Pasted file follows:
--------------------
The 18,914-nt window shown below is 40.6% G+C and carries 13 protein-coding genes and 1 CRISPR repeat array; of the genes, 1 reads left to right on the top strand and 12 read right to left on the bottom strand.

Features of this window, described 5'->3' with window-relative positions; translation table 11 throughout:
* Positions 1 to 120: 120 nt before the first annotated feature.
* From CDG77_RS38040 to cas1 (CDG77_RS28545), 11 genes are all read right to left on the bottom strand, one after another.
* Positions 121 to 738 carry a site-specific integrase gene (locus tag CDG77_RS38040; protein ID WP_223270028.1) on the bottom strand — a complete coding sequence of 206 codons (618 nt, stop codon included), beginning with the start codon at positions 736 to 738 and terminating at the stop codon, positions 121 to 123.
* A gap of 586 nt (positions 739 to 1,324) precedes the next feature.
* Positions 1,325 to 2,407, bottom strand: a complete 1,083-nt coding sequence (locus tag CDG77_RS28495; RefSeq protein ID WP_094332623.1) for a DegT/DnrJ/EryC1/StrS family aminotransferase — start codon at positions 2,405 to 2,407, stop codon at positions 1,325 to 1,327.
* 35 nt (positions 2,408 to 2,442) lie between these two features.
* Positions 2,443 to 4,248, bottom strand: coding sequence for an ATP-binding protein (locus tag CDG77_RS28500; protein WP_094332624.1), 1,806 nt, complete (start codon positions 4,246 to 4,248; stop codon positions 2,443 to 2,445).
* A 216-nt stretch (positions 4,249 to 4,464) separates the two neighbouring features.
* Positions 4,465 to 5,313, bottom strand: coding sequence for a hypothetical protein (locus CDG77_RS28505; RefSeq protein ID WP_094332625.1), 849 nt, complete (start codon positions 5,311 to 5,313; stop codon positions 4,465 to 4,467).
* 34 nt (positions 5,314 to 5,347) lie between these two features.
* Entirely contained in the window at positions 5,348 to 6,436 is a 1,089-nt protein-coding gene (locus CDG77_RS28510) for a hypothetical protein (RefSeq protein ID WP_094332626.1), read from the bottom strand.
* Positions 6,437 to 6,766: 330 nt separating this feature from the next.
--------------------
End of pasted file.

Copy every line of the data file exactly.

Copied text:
The 18,914-nt window shown below is 40.6% G+C and carries 13 protein-coding genes and 1 CRISPR repeat array; of the genes, 1 reads left to right on the top strand and 12 read right to left on the bottom strand.

Features of this window, described 5'->3' with window-relative positions; translation table 11 throughout:
* Positions 1 to 120: 120 nt before the first annotated feature.
* From CDG77_RS38040 to cas1 (CDG77_RS28545), 11 genes are all read right to left on the bottom strand, one after another.
* Positions 121 to 738 carry a site-specific integrase gene (locus tag CDG77_RS38040; protein ID WP_223270028.1) on the bottom strand — a complete coding sequence of 206 codons (618 nt, stop codon included), beginning with the start codon at positions 736 to 738 and terminating at the stop codon, positions 121 to 123.
* A gap of 586 nt (positions 739 to 1,324) precedes the next feature.
* Positions 1,325 to 2,407, bottom strand: a complete 1,083-nt coding sequence (locus tag CDG77_RS28495; RefSeq protein ID WP_094332623.1) for a DegT/DnrJ/EryC1/StrS family aminotransferase — start codon at positions 2,405 to 2,407, stop codon at positions 1,325 to 1,327.
* 35 nt (positions 2,408 to 2,442) lie between these two features.
* Positions 2,443 to 4,248, bottom strand: coding sequence for an ATP-binding protein (locus tag CDG77_RS28500; protein WP_094332624.1), 1,806 nt, complete (start codon positions 4,246 to 4,248; stop codon positions 2,443 to 2,445).
* A 216-nt stretch (positions 4,249 to 4,464) separates the two neighbouring features.
* Positions 4,465 to 5,313, bottom strand: coding sequence for a hypothetical protein (locus CDG77_RS28505; RefSeq protein ID WP_094332625.1), 849 nt, complete (start codon positions 5,311 to 5,313; stop codon positions 4,465 to 4,467).
* 34 nt (positions 5,314 to 5,347) lie between these two features.
* Entirely contained in the window at positions 5,348 to 6,436 is a 1,089-nt protein-coding gene (locus CDG77_RS28510) for a hypothetical protein (RefSeq protein ID WP_094332626.1), read from the bottom strand.
* Positions 6,437 to 6,766: 330 nt separating this feature from the next.